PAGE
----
CD / LP / Digital Release
November 19, 2015
from 5 (excellent) to 1 (poor)|
|Vocals : 5||Backing : 5||Production : 5||Sound quality : 5||Sleeve : 5|
In contrast with Rock music, which regularly saw prominent musicians & vocalists form a so-called supergroup (think Derek & The Dominoes, Traveling Wilburys and Velvet Revolver), this phenomenon hasn't played a significant role in the history of Reggae. However, with the release of this album by Switzerland-based Fruits Records, Reggae music now also has its own supergroup called The Inspirators. The core of the latter consists of Leroy "Horsemouth" Wallace (drums, vocals),
Lloyd Parks (bass, vocals), Earl "Chinna" Smith (guitars, vocals), Anthony "Sangie" Davis (vocals) and Swiss keyboard player (and producer of this album) Mathias Liengme. Additional musicians involved in this project are Vin Gordon (trombone), Dean Fraser (alto saxophone), Nambo Robinson (trombone), Dalton Browne (backing vocals), Eric "Rico" Gaultier (alto saxophone, flute) and Thomas Henning (trombone). It's obvious that with so many Reggae icons involved, The Inspirators fully deserve to be called 'supergroup'.
The original idea for this project comes from Najavibes' keyboard player Mathias Liengme, whose friendship with the legendary drummer Horsemouth - famous for his role in the film Rockers and his involvement in many classic recordings like for example Burning Spear's "Marcus Garvey" from 1976 - actually was of great help to make things happen. And although 'making exceptional instrumentalists sing' was the starting point, showing their vocal talent wasn't really new to the Jamaican quartet. Leroy "Horsemouth" Wallace voiced a number of tracks including the Lee Perry produced "Herb Vendor", "Universal Love" (under the alias Mad Roy) and "Reggae Music". Lloyd Parks was part of a vocal duo called The Termites, briefly joined The Techniques and recorded songs such as "Officially", "Slaving" and "Mafia" as a solo artist. In 2014 he put out a vocal album entitled "Lloydie Fix It Back". Earl "Chinna" Smith voiced a few tracks under the pseudonym Earl Flute like for example "Satan Side", The Betrayer" and "Fade Away", while former Gatherers lead vocalist Anthony "Sangie" Davis recorded several solo songs and put out an album called "Words Of My Mouth" in 2005.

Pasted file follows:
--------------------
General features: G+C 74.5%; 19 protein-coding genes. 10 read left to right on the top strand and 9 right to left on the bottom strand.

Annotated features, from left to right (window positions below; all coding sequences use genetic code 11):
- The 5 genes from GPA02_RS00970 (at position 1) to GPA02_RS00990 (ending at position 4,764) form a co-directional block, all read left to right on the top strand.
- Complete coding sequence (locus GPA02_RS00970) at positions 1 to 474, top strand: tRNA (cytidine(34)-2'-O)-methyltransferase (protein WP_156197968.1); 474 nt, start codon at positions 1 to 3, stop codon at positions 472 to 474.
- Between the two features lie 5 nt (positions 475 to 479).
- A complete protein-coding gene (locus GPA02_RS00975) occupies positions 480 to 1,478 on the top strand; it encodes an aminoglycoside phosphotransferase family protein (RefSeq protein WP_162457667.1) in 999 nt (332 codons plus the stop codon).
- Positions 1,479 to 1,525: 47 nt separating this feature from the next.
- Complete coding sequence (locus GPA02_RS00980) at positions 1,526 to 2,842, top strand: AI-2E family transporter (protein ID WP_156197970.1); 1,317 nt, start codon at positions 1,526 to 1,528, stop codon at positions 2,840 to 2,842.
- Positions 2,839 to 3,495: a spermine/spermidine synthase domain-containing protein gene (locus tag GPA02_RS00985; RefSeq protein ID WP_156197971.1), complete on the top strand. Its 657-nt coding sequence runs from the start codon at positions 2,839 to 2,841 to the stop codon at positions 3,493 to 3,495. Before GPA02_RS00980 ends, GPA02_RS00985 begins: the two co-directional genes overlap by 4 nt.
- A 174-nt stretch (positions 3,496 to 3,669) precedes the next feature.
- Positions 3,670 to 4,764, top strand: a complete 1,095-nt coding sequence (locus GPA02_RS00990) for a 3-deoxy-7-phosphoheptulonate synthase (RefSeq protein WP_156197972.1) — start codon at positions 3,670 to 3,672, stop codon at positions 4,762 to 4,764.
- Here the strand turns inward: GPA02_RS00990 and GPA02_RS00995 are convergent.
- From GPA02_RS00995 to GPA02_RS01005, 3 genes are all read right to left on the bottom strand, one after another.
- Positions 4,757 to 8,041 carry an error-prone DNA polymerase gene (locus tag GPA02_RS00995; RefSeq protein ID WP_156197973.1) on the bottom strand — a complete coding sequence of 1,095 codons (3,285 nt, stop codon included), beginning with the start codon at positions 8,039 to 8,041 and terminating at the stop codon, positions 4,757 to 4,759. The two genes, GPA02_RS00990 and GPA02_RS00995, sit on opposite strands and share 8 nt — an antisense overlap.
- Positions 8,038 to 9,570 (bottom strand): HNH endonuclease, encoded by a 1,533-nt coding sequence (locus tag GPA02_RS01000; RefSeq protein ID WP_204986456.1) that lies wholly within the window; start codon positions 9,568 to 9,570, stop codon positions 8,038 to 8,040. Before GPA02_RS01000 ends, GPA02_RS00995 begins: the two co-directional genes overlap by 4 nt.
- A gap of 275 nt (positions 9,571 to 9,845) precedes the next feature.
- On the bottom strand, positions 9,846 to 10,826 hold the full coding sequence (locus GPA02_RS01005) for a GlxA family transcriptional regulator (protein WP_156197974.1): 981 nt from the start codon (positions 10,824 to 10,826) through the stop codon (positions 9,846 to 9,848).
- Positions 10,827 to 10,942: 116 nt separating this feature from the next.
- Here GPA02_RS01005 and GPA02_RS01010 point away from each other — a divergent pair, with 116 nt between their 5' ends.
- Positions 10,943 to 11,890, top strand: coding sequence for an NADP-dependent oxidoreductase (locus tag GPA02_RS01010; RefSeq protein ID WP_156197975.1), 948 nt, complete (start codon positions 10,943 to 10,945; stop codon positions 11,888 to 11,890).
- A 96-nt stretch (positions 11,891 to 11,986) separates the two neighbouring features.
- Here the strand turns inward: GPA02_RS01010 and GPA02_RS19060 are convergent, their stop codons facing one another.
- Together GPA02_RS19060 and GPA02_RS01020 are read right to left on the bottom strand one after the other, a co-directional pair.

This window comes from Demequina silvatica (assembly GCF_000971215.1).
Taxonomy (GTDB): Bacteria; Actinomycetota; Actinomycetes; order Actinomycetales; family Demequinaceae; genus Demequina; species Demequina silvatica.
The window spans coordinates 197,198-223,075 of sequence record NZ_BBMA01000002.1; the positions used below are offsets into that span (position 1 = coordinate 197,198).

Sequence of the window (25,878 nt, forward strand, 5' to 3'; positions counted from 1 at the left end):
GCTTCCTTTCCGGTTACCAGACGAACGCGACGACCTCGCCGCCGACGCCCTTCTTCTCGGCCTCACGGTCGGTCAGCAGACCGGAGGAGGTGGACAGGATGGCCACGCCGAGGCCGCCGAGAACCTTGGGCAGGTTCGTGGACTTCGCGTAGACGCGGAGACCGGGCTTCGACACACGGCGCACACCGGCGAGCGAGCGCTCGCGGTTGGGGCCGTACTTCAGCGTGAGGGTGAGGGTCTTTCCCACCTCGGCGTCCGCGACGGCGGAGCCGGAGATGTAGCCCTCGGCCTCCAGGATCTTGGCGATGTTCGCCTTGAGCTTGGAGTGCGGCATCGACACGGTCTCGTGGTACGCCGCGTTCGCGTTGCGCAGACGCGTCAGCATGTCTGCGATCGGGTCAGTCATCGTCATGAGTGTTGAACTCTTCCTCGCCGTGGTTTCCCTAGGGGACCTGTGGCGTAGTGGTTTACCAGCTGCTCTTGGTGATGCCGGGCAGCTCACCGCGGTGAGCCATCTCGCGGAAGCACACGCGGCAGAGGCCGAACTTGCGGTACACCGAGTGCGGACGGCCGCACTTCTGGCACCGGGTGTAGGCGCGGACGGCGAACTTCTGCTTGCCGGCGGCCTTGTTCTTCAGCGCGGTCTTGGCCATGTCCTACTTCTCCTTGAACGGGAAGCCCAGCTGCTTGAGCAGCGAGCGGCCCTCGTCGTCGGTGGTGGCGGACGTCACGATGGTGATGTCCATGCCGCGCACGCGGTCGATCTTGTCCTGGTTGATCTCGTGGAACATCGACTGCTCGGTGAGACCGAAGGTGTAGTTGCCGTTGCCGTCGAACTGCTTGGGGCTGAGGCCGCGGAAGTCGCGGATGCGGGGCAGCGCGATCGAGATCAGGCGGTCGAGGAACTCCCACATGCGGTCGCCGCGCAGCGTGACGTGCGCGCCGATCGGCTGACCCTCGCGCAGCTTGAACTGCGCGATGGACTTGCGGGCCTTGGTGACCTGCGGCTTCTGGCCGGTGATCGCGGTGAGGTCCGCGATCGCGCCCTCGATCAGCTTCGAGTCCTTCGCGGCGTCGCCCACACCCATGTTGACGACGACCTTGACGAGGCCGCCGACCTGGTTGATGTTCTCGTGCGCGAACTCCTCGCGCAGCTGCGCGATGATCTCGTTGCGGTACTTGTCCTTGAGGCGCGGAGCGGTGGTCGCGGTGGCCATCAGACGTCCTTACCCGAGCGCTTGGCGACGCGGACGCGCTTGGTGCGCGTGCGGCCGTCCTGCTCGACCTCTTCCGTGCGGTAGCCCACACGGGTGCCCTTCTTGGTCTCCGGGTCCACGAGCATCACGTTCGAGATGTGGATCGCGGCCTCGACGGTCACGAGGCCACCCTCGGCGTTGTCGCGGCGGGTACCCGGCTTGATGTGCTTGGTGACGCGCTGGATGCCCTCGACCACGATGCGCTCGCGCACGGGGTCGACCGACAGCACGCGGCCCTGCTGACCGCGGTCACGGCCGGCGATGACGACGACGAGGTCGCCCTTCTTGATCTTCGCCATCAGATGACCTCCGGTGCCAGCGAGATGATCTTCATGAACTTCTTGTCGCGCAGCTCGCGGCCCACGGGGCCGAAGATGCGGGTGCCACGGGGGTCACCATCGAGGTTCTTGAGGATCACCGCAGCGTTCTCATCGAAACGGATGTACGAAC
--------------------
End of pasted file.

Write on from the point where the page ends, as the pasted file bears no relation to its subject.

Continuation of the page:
Recorded at the legendary Harry J studio by Stephen Stewart and mixed at Small World Studo by Gaylard Bravo, this self-titled album of The Inspirators treats the listener to quality reggae music from start to finish. Experienced musicians as they are, they have expertly created sophisticated sounding original riddims, which turn out to be the perfect backdrops for the vocal efforts of the individual members. Each core member has voiced two cuts, with the beautiful "This World" and the solid "Sit Down Pon Your Rump" being the respective opening tracks on both sides of the vinyl LP done by Leroy "Horsemouth" Wallace. Both tunes have great horns and are full of consciousness. Especially "This World" is one of the highlights on this album. It's followed by another standout, "No Bother Chuck It Pon Me", performed by Lloyd Parks, who vocally is in good shape. This he also shows with the decent lovers piece, "Be On The Right Track". Earl "Chinna" Smith delivers the uplifting "Poor People" in fine style, but it's with "Give Back To Caesar (Caesar Thing)" that he impresses most. Last but not least there's Anthony "Sangie" Davis, who arguably is the best vocalist of the quartet. His two tunes, "Can't Take It" and "Be Not Envious", come with catchy and clever lyrics and are simply great to hear.
Overall opinion is that The Inspirators have delivered an album that is stamped with class all over.